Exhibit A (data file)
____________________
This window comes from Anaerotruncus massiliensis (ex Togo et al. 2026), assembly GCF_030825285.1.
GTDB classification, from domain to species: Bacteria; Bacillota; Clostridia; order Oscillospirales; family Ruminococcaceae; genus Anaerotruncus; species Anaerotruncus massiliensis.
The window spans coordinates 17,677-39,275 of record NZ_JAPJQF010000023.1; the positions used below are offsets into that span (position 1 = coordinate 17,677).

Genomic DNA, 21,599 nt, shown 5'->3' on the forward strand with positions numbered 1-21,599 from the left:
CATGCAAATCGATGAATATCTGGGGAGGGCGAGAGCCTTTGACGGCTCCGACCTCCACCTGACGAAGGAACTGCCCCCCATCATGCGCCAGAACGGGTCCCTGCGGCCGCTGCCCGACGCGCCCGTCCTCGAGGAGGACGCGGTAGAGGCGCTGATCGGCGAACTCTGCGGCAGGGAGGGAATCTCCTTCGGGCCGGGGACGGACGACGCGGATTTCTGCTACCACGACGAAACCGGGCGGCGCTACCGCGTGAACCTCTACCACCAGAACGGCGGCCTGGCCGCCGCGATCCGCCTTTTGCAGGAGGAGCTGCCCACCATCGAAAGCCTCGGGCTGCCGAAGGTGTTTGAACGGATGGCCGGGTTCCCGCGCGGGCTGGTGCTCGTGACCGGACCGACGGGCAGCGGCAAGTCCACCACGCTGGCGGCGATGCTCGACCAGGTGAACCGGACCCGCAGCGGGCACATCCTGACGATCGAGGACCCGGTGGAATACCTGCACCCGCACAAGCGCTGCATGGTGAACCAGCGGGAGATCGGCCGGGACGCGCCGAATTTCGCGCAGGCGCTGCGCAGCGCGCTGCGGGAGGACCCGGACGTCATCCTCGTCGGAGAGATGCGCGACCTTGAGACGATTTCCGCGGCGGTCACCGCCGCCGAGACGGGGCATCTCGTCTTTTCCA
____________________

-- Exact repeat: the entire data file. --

This window comes from Anaerotruncus massiliensis (ex Togo et al. 2026), assembly GCF_030825285.1.
GTDB classification, from domain to species: Bacteria; Bacillota; Clostridia; order Oscillospirales; family Ruminococcaceae; genus Anaerotruncus; species Anaerotruncus massiliensis.
The window spans coordinates 17,677-39,275 of record NZ_JAPJQF010000023.1; the positions used below are offsets into that span (position 1 = coordinate 17,677).

Genomic DNA, 21,599 nt, shown 5'->3' on the forward strand with positions numbered 1-21,599 from the left:
CATGCAAATCGATGAATATCTGGGGAGGGCGAGAGCCTTTGACGGCTCCGACCTCCACCTGACGAAGGAACTGCCCCCCATCATGCGCCAGAACGGGTCCCTGCGGCCGCTGCCCGACGCGCCCGTCCTCGAGGAGGACGCGGTAGAGGCGCTGATCGGCGAACTCTGCGGCAGGGAGGGAATCTCCTTCGGGCCGGGGACGGACGACGCGGATTTCTGCTACCACGACGAAACCGGGCGGCGCTACCGCGTGAACCTCTACCACCAGAACGGCGGCCTGGCCGCCGCGATCCGCCTTTTGCAGGAGGAGCTGCCCACCATCGAAAGCCTCGGGCTGCCGAAGGTGTTTGAACGGATGGCCGGGTTCCCGCGCGGGCTGGTGCTCGTGACCGGACCGACGGGCAGCGGCAAGTCCACCACGCTGGCGGCGATGCTCGACCAGGTGAACCGGACCCGCAGCGGGCACATCCTGACGATCGAGGACCCGGTGGAATACCTGCACCCGCACAAGCGCTGCATGGTGAACCAGCGGGAGATCGGCCGGGACGCGCCGAATTTCGCGCAGGCGCTGCGCAGCGCGCTGCGGGAGGACCCGGACGTCATCCTCGTCGGAGAGATGCGCGACCTTGAGACGATTTCCGCGGCGGTCACCGCCGCCGAGACGGGGCATCTCGTCTTTTCCA